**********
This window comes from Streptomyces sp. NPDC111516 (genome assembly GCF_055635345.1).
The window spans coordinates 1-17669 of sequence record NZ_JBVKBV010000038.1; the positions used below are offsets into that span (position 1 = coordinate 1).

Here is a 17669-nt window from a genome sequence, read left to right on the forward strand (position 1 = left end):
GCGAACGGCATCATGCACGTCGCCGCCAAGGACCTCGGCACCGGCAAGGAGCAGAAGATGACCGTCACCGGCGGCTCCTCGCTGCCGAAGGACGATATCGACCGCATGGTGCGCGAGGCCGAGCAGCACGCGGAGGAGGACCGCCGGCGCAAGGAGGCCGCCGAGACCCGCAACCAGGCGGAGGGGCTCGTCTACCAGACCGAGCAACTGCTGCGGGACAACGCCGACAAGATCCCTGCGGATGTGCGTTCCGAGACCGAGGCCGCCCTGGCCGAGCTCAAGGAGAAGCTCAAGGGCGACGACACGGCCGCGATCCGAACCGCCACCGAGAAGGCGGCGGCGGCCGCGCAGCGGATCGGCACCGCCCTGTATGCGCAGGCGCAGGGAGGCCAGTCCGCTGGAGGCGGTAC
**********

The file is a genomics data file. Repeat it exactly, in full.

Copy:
This window comes from Streptomyces sp. NPDC111516 (genome assembly GCF_055635345.1).
The window spans coordinates 1-17669 of sequence record NZ_JBVKBV010000038.1; the positions used below are offsets into that span (position 1 = coordinate 1).

Here is a 17669-nt window from a genome sequence, read left to right on the forward strand (position 1 = left end):
GCGAACGGCATCATGCACGTCGCCGCCAAGGACCTCGGCACCGGCAAGGAGCAGAAGATGACCGTCACCGGCGGCTCCTCGCTGCCGAAGGACGATATCGACCGCATGGTGCGCGAGGCCGAGCAGCACGCGGAGGAGGACCGCCGGCGCAAGGAGGCCGCCGAGACCCGCAACCAGGCGGAGGGGCTCGTCTACCAGACCGAGCAACTGCTGCGGGACAACGCCGACAAGATCCCTGCGGATGTGCGTTCCGAGACCGAGGCCGCCCTGGCCGAGCTCAAGGAGAAGCTCAAGGGCGACGACACGGCCGCGATCCGAACCGCCACCGAGAAGGCGGCGGCGGCCGCGCAGCGGATCGGCACCGCCCTGTATGCGCAGGCGCAGGGAGGCCAGTCCGCTGGAGGCGGTAC